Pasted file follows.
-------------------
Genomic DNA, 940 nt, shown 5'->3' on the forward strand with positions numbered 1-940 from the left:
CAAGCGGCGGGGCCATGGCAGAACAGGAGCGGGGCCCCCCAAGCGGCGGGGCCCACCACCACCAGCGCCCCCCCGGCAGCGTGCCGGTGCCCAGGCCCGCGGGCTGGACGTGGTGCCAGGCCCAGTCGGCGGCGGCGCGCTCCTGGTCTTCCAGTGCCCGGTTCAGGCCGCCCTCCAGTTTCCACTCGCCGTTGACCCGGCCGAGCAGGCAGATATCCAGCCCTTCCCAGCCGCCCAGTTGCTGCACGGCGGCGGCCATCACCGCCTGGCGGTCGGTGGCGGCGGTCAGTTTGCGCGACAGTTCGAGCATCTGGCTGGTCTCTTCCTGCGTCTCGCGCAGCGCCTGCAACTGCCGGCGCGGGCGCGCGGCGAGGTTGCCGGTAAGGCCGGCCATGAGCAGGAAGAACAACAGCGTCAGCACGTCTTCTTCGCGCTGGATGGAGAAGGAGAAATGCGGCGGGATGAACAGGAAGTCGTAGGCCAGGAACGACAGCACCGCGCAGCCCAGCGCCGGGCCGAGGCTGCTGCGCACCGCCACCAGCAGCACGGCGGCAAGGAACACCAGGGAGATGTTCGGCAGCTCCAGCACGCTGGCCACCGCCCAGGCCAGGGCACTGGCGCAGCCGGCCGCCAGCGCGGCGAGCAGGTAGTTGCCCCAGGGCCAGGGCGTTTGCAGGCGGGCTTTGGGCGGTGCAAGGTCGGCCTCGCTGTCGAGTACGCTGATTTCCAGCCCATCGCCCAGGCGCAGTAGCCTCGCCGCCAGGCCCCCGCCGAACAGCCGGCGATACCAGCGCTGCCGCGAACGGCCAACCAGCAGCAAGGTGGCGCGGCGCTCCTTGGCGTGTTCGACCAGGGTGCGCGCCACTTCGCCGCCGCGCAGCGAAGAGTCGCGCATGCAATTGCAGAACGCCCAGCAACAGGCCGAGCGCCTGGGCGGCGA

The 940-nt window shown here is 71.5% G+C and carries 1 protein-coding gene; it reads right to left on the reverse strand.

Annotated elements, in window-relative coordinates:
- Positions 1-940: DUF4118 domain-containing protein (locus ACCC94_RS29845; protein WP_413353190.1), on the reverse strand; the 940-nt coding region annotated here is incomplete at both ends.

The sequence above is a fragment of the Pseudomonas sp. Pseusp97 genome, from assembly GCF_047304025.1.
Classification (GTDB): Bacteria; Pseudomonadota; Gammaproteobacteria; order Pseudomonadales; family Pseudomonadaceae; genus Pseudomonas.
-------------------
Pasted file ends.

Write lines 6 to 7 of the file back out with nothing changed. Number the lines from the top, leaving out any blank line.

The sequence above is a fragment of the Pseudomonas sp. Pseusp97 genome, from assembly GCF_047304025.1.
Classification (GTDB): Bacteria; Pseudomonadota; Gammaproteobacteria; order Pseudomonadales; family Pseudomonadaceae; genus Pseudomonas.